Most days, Ruth Graf’s house is full of dogs. Big dogs. Little dogs. Black dogs. Brown dogs. Dogs with wiry hair. Dogs with smooth hair. Dogs. They roam the backyard and make her Ledgewood Avenue house easy to spot. About the only thing more noticeable is the abundance of flowers that decorates her front yard.
About 11 years ago, Graf retired from teaching theology at the University and found she had some time on her hands. Knowing that idle hands are a workshop for you-know-who, she filled her time by planting a few flowering things in front of the University-owned house where she lives. They grew, and so did her ambition. Now her garden flows across the front of the house, along the driveway, around the backyard—and up and down the street.
She planted gardens in the two duplexes next door where several nuns live, at the mission and ministry house down the block and under the pine tree up at the corner of Dana and Ledgewood avenues. In the height of late summer, the yards overflow with black-eyed Susans, purple coneflowers, bright orange Mexican sunflowers, pink and white periwinkles, knock-out red roses, coral-colored impatiens and a variety of mums.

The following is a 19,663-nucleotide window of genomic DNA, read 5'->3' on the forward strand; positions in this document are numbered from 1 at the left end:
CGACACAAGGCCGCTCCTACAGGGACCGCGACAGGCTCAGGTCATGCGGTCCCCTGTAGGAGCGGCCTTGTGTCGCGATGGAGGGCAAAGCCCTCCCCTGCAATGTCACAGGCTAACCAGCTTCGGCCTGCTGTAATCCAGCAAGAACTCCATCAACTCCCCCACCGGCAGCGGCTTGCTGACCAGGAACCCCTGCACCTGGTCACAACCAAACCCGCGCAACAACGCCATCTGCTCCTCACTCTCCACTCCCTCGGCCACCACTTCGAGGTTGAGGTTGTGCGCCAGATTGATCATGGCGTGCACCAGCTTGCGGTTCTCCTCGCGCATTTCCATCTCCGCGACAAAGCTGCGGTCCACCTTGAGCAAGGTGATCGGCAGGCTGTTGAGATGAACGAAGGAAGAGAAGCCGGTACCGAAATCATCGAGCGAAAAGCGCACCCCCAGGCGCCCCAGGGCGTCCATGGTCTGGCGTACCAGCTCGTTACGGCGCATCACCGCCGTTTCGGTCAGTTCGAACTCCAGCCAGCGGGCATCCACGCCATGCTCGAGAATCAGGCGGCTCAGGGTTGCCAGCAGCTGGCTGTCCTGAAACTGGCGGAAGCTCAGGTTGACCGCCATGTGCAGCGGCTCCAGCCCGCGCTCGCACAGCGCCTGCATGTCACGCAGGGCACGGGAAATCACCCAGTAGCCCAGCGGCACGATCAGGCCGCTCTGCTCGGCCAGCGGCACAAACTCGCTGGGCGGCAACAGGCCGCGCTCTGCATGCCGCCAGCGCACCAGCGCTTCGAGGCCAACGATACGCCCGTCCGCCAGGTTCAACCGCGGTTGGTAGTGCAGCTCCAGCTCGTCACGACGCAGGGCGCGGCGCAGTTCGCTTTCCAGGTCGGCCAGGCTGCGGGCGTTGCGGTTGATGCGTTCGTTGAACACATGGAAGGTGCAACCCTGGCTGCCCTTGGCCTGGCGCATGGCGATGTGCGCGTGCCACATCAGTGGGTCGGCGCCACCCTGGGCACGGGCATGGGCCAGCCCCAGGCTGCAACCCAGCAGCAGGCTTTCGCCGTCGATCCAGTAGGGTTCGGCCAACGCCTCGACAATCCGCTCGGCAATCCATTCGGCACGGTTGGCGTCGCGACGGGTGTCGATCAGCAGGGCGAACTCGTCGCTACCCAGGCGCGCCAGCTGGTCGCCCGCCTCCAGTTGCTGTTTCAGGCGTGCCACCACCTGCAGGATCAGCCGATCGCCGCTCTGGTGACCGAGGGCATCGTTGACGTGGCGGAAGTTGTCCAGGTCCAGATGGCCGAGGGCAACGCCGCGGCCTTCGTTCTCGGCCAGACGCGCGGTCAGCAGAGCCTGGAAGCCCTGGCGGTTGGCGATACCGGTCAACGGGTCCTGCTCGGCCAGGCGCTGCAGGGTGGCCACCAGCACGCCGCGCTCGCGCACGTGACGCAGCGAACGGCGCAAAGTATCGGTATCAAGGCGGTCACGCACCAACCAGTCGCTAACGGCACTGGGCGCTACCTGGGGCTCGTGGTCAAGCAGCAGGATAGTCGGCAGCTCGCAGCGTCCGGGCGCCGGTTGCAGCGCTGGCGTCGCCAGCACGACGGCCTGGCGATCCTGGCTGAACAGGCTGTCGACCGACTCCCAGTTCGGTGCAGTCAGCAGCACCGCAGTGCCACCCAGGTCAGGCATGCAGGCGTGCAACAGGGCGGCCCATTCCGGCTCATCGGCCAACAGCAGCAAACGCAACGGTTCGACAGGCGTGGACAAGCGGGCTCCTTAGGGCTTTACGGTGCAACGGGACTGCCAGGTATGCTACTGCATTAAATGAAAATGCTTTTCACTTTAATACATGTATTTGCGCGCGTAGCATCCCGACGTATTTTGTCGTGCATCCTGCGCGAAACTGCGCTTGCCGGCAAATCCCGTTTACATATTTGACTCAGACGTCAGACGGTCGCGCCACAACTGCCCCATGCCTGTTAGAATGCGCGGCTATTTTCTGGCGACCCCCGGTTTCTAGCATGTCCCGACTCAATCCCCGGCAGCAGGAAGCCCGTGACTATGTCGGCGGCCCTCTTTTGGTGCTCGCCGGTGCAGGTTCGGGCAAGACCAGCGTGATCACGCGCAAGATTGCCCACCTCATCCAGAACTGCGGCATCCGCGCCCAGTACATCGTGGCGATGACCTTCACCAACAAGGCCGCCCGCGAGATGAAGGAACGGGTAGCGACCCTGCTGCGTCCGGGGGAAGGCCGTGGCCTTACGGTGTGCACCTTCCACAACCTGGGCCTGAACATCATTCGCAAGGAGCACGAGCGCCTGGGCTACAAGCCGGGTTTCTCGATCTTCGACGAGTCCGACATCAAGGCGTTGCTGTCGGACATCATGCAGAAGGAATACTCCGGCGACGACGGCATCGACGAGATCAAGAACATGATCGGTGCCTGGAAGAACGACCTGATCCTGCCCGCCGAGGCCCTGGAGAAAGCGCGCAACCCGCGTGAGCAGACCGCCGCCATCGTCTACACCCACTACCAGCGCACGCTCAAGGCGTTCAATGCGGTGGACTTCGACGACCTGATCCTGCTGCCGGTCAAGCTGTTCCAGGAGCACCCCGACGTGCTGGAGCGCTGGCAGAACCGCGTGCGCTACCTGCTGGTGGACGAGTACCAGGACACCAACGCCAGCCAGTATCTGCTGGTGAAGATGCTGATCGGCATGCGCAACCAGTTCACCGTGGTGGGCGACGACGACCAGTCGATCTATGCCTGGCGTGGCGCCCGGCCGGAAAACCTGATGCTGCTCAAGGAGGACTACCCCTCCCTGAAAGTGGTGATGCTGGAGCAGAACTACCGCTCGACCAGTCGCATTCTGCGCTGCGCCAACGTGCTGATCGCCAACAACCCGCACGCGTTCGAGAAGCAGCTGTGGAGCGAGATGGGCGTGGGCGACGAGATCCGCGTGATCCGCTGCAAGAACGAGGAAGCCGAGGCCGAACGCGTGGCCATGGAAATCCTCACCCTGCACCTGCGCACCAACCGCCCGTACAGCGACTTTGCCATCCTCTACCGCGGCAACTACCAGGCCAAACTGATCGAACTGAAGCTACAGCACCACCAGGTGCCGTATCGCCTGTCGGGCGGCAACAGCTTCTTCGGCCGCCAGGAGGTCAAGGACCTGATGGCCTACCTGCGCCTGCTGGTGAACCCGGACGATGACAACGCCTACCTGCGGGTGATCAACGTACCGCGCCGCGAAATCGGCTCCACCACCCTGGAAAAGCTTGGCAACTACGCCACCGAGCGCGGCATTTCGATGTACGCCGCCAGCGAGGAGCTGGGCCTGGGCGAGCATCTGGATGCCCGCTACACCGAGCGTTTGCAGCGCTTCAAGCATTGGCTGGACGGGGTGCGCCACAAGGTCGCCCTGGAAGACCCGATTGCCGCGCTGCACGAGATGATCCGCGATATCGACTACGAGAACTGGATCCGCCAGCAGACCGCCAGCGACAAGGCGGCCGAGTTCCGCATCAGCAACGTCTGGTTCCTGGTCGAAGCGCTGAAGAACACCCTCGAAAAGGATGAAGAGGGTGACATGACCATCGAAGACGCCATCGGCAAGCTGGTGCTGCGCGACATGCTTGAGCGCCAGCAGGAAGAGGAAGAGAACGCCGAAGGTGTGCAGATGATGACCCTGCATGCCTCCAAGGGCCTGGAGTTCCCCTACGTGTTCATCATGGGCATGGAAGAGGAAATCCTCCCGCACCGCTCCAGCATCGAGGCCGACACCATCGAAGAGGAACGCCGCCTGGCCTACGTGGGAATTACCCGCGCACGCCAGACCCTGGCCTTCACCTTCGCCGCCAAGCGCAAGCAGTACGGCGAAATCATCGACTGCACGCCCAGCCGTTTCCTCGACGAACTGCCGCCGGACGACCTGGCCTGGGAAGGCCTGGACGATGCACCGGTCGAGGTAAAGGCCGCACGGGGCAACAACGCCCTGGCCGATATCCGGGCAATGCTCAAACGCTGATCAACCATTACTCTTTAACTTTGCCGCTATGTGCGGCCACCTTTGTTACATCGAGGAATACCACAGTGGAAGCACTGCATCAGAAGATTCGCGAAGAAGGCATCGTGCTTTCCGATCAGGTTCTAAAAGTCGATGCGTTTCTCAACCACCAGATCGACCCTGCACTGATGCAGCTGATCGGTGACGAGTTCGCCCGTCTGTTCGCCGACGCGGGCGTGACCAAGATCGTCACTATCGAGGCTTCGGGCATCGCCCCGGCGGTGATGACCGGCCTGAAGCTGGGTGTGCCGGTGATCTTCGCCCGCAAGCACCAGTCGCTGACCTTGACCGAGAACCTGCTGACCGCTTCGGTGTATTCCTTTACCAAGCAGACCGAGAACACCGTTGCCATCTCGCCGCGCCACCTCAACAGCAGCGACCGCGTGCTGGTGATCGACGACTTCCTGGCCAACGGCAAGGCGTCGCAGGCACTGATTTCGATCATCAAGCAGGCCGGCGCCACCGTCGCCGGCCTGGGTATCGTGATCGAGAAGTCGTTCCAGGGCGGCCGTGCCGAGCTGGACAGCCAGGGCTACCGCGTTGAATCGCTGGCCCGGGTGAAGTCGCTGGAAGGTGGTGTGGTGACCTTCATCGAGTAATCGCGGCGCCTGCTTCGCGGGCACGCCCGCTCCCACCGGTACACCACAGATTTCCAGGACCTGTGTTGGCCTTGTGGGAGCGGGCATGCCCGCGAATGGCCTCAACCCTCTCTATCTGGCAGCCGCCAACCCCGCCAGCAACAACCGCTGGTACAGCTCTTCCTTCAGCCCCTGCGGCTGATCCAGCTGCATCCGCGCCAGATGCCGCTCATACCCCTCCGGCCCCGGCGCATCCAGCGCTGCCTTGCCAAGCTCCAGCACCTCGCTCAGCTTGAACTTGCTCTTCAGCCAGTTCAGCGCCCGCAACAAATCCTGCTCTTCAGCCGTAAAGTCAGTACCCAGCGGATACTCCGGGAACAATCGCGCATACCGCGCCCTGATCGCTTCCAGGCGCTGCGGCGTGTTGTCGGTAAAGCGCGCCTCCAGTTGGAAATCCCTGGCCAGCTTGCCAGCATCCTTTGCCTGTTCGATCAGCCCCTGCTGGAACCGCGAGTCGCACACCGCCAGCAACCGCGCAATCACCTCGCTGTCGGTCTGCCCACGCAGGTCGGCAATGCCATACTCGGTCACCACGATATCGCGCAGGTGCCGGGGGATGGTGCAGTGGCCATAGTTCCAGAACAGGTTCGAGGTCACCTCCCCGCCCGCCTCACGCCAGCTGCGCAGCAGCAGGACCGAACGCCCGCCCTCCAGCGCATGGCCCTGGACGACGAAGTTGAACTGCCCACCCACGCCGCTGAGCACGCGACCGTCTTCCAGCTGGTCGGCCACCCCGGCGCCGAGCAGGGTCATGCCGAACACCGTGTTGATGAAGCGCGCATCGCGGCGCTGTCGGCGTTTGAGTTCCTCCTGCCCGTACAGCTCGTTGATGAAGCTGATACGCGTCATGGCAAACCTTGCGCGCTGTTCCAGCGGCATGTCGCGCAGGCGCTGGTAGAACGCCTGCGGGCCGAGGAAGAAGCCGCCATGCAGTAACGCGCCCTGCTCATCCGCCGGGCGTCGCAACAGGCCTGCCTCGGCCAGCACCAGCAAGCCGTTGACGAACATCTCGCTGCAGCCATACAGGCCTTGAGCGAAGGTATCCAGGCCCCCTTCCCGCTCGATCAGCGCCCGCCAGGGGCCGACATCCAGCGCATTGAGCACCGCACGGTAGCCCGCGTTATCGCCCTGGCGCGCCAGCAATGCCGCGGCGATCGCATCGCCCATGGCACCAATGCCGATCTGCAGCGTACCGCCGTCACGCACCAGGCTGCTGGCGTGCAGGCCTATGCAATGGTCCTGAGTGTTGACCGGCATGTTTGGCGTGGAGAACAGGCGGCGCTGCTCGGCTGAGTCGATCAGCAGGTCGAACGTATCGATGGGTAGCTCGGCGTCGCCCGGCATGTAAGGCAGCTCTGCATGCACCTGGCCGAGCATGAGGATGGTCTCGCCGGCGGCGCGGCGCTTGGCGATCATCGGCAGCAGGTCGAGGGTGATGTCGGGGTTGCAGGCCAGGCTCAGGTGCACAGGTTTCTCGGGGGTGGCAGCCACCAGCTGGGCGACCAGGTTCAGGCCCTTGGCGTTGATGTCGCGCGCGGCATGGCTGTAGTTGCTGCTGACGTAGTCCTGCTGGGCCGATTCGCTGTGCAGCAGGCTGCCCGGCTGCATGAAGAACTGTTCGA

Graf discovered, though, that gardening is costly. So she tapped into her second love—dogs. When she’s not watering her work, the 75-year-old Graf dog-sits for neighbors, University employees and anyone else with a best friend. The money from the sitting goes entirely into her gardens, which cost thousands of dollars each year. Of course, for Graf, it’s a labor of love. “It’s seeing the fruit of your labor when it all comes up, all the pretty colors,” she says. “It’s much easier to see than teaching.”